Félix Godefroy is a freelance graphic designer based in Lille (France). He designed covers and event posters for Hot Casa Records, Free Your Funk and many others. Also known as a dj under the Abdulpipo moniker, Felix shares his passion for all things groovy on Comala Radio.

Sit back, relax, stream his musical selection and discover how African music changed the way he approaches his work as a designer.

Brook Benton – She Knows What to Do For Me (1969)
Myriam Makeba – Milele (1975)
Sami Smith – Saunder’s Ferry Lane (1970)
Eddie Holmann – Four Walls (1969)
The Jack Moves – Doublin’ Down (2015)
Lucio Battisti – Il Nostro Caro Angelo (1973)
Millie jackson – I Cry (1973)
Ann Peebles – Come to Mama (1975)
David McWilliams – Can I Get There By Candlelight (1967)
Super Mama Djombo – Nhamako (1983)
Abdel Halim Hafez – Ahwak (1973)
Lee Hazlewood – The Night Before (1970)
Guru – Lifesaver feat. Babe & PapaLu  (1995)
Edo G & Da Bulldogs – I Got to Have It (1991)
Benjamin Zephaniah – Get High (1983)

– Hello Félix, Could you introduce yourself and share some of your early influences ?

I’ve always been drawing as a kid. My first graphic design emotions were directly rooted to the hip hop culture. I remember being fond of graffiti and I once bought this Futura 2000 book — which I still have and hold in high regard — where I had my first glimpse on some design crossovers. The way he melted painting, drawing, shapes, letters and colours; it really had me on. I was too young to understand what graphic design really was. I couldn’t imagine back then what a graphic chart or a logo could be, but I could perceive what a really cool album cover or a real nice party flyer was. So I started to compulsively collect them all. Because of this Covid lockdown thing we’ve just been through, I started doing some cleaning and sorted of all these things that I accumulated over the years, and I recently found all these flyers I hadn’t seen for years.

I got totally amazed by the sleeves, the design, the boldness and, most of all, by the way they were actually done: hand drawn letters, crazy collage things, design shortcuts I would never have imagined.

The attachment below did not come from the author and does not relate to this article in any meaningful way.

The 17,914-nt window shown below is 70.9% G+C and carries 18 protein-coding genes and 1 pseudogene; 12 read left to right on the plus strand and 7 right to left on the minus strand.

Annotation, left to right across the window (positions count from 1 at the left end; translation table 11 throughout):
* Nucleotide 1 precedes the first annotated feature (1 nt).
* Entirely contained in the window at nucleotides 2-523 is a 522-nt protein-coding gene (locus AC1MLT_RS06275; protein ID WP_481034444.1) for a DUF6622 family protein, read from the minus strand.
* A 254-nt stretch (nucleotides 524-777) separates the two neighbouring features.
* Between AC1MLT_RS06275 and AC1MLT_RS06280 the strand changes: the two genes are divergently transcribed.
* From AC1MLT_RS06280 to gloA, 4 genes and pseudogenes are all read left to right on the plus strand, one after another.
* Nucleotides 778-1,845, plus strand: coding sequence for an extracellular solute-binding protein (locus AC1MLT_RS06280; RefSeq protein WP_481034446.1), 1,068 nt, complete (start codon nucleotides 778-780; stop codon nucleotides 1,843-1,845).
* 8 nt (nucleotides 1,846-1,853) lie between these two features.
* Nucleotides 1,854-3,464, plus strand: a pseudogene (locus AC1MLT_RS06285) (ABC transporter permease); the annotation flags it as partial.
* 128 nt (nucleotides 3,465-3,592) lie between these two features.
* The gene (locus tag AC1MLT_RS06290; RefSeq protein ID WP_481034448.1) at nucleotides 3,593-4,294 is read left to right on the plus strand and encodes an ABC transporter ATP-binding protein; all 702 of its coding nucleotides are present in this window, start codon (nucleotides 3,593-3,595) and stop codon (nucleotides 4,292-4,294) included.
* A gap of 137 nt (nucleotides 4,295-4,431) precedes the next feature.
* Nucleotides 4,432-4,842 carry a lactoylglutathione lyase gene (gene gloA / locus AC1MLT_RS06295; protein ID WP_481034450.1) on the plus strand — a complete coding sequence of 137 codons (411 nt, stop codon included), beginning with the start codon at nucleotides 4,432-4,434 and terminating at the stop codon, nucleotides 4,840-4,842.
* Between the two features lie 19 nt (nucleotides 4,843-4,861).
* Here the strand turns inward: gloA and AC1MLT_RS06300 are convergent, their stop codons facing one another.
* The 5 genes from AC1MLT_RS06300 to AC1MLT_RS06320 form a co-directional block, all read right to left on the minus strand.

Later I started buying LPs and that is where things started to fall into place. I decided to undertake design studies, went to Paris and started, like everyone else I guess, to tinker with pictures for me, in my crib. I moved to Lille on a whim, some 11 years ago. I found my first employment as a graphic designer in a big advertising agency. But I had been traveling a lot before that and I longed travelling again, so much. So I saved all the money I could and quit it all in 2009. Bought me a one-way ticket and flied alone to Addis Abeba, Ethiopia. I stayed there a couple of months, partied so much in Kazanchis, raved down the city day and night. Damn, I loved being there !

Ultimately, I headed north and took my time to reach the Southern Sudanese border. I stayed another couple of months in mighty Sudan, then I kept on travelling through Egypt, the Red Sea coast, the Lybian border, Jordan, Syria, Lebanon, Turkey, Iran, as far as the Afghan border. Most of these beautiful countries ended up torn apart by wars, partitioned and buried hopes for so many years. I stayed a couple of months in each country, it was absolutely fantastic. I slept outside in the mountains in Iran, I met so many amazing people. Then I headed back to France, hitchhiking, taking buses, donkeys, whatsoever till I got back to Lille. That experience defined my life goals and nourishes my creativity up to this day.